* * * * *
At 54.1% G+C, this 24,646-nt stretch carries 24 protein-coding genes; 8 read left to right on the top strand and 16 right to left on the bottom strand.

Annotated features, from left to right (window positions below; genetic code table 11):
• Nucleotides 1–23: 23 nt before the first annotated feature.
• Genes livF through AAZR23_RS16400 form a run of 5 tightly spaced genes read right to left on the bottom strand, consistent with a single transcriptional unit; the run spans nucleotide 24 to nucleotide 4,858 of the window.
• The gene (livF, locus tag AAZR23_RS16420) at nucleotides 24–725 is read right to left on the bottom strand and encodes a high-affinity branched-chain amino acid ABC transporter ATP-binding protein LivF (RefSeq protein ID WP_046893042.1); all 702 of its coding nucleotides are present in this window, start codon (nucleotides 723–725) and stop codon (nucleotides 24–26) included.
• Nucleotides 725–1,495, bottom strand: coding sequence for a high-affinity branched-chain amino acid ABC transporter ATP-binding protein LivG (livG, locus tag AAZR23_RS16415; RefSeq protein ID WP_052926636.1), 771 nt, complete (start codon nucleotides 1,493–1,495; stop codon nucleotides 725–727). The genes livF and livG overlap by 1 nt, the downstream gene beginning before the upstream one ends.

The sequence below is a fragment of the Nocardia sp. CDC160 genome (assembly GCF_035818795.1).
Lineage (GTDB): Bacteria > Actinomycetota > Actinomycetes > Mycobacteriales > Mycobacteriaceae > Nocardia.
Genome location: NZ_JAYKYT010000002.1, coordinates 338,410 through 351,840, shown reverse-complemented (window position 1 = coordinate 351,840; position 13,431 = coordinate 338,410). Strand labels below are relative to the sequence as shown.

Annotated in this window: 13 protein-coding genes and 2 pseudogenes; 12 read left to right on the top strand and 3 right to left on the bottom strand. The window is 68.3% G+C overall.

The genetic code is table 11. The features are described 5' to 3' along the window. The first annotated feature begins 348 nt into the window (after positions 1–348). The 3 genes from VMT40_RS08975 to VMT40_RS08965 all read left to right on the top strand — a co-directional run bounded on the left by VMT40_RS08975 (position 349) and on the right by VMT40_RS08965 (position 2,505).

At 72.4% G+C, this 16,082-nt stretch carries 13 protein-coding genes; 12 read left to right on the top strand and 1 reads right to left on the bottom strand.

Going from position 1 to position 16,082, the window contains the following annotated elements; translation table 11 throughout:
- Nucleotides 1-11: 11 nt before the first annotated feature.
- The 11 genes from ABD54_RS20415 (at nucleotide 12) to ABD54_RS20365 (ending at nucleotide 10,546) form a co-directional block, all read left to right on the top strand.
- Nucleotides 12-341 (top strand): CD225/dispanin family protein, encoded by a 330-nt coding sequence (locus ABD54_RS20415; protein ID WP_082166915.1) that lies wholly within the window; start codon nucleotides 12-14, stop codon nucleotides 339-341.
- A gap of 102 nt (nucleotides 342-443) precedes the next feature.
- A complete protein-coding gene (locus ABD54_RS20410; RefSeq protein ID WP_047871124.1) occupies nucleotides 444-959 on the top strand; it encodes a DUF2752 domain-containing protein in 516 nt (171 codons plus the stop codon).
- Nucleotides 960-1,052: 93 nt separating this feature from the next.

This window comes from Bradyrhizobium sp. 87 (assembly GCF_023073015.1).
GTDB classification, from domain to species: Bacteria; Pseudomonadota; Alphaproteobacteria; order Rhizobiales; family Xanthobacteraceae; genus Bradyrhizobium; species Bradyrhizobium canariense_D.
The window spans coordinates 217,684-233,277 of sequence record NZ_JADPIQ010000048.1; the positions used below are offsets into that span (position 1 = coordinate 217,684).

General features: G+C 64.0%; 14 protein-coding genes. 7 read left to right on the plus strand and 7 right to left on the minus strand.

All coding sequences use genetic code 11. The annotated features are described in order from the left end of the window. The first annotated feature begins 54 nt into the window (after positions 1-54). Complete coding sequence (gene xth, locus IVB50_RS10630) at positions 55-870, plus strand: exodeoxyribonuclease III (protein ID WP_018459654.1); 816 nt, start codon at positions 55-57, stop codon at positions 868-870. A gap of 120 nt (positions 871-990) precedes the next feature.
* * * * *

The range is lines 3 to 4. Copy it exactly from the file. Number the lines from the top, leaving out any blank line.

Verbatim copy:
• Nucleotides 1–23: 23 nt before the first annotated feature.
• Genes livF through AAZR23_RS16400 form a run of 5 tightly spaced genes read right to left on the bottom strand, consistent with a single transcriptional unit; the run spans nucleotide 24 to nucleotide 4,858 of the window.